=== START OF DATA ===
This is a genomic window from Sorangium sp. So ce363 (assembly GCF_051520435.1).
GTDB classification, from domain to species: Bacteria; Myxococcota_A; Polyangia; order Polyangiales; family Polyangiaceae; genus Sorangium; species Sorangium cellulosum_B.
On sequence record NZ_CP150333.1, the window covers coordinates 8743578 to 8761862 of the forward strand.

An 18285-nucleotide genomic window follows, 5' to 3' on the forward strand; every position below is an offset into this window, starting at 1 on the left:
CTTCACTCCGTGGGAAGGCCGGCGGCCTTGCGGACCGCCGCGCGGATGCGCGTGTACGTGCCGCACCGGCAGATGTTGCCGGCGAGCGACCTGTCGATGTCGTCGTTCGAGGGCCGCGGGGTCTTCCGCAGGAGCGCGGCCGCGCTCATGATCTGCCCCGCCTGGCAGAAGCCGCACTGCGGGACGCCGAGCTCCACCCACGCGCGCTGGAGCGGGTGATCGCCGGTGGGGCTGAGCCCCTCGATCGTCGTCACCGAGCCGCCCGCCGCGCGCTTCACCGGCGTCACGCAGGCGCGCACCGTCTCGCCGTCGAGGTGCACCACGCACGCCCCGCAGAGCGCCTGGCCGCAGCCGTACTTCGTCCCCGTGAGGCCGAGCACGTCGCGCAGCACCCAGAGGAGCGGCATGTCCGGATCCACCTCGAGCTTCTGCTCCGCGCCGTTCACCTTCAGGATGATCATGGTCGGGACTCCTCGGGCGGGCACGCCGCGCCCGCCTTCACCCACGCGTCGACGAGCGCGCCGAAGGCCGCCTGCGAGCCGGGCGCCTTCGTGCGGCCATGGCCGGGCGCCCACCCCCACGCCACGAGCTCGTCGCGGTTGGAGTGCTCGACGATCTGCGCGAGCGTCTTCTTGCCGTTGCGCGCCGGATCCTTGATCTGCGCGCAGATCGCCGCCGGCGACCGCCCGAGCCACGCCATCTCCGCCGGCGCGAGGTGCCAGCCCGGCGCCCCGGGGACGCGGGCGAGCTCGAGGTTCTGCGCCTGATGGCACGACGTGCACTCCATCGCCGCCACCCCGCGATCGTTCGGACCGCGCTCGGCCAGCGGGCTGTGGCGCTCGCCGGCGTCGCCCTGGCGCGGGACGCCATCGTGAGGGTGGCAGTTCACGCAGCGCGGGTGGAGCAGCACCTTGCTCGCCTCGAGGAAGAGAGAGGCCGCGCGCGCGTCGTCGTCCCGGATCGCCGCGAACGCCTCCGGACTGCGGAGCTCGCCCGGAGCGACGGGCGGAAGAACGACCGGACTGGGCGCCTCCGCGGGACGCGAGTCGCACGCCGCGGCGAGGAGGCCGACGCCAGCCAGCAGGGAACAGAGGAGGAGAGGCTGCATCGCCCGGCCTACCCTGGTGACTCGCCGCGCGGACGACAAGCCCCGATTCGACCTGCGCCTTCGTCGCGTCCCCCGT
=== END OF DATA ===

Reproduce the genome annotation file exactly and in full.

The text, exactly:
This is a genomic window from Sorangium sp. So ce363 (assembly GCF_051520435.1).
GTDB classification, from domain to species: Bacteria; Myxococcota_A; Polyangia; order Polyangiales; family Polyangiaceae; genus Sorangium; species Sorangium cellulosum_B.
On sequence record NZ_CP150333.1, the window covers coordinates 8743578 to 8761862 of the forward strand.

An 18285-nucleotide genomic window follows, 5' to 3' on the forward strand; every position below is an offset into this window, starting at 1 on the left:
CTTCACTCCGTGGGAAGGCCGGCGGCCTTGCGGACCGCCGCGCGGATGCGCGTGTACGTGCCGCACCGGCAGATGTTGCCGGCGAGCGACCTGTCGATGTCGTCGTTCGAGGGCCGCGGGGTCTTCCGCAGGAGCGCGGCCGCGCTCATGATCTGCCCCGCCTGGCAGAAGCCGCACTGCGGGACGCCGAGCTCCACCCACGCGCGCTGGAGCGGGTGATCGCCGGTGGGGCTGAGCCCCTCGATCGTCGTCACCGAGCCGCCCGCCGCGCGCTTCACCGGCGTCACGCAGGCGCGCACCGTCTCGCCGTCGAGGTGCACCACGCACGCCCCGCAGAGCGCCTGGCCGCAGCCGTACTTCGTCCCCGTGAGGCCGAGCACGTCGCGCAGCACCCAGAGGAGCGGCATGTCCGGATCCACCTCGAGCTTCTGCTCCGCGCCGTTCACCTTCAGGATGATCATGGTCGGGACTCCTCGGGCGGGCACGCCGCGCCCGCCTTCACCCACGCGTCGACGAGCGCGCCGAAGGCCGCCTGCGAGCCGGGCGCCTTCGTGCGGCCATGGCCGGGCGCCCACCCCCACGCCACGAGCTCGTCGCGGTTGGAGTGCTCGACGATCTGCGCGAGCGTCTTCTTGCCGTTGCGCGCCGGATCCTTGATCTGCGCGCAGATCGCCGCCGGCGACCGCCCGAGCCACGCCATCTCCGCCGGCGCGAGGTGCCAGCCCGGCGCCCCGGGGACGCGGGCGAGCTCGAGGTTCTGCGCCTGATGGCACGACGTGCACTCCATCGCCGCCACCCCGCGATCGTTCGGACCGCGCTCGGCCAGCGGGCTGTGGCGCTCGCCGGCGTCGCCCTGGCGCGGGACGCCATCGTGAGGGTGGCAGTTCACGCAGCGCGGGTGGAGCAGCACCTTGCTCGCCTCGAGGAAGAGAGAGGCCGCGCGCGCGTCGTCGTCCCGGATCGCCGCGAACGCCTCCGGACTGCGGAGCTCGCCCGGAGCGACGGGCGGAAGAACGACCGGACTGGGCGCCTCCGCGGGACGCGAGTCGCACGCCGCGGCGAGGAGGCCGACGCCAGCCAGCAGGGAACAGAGGAGGAGAGGCTGCATCGCCCGGCCTACCCTGGTGACTCGCCGCGCGGACGACAAGCCCCGATTCGACCTGCGCCTTCGTCGCGTCCCCCGT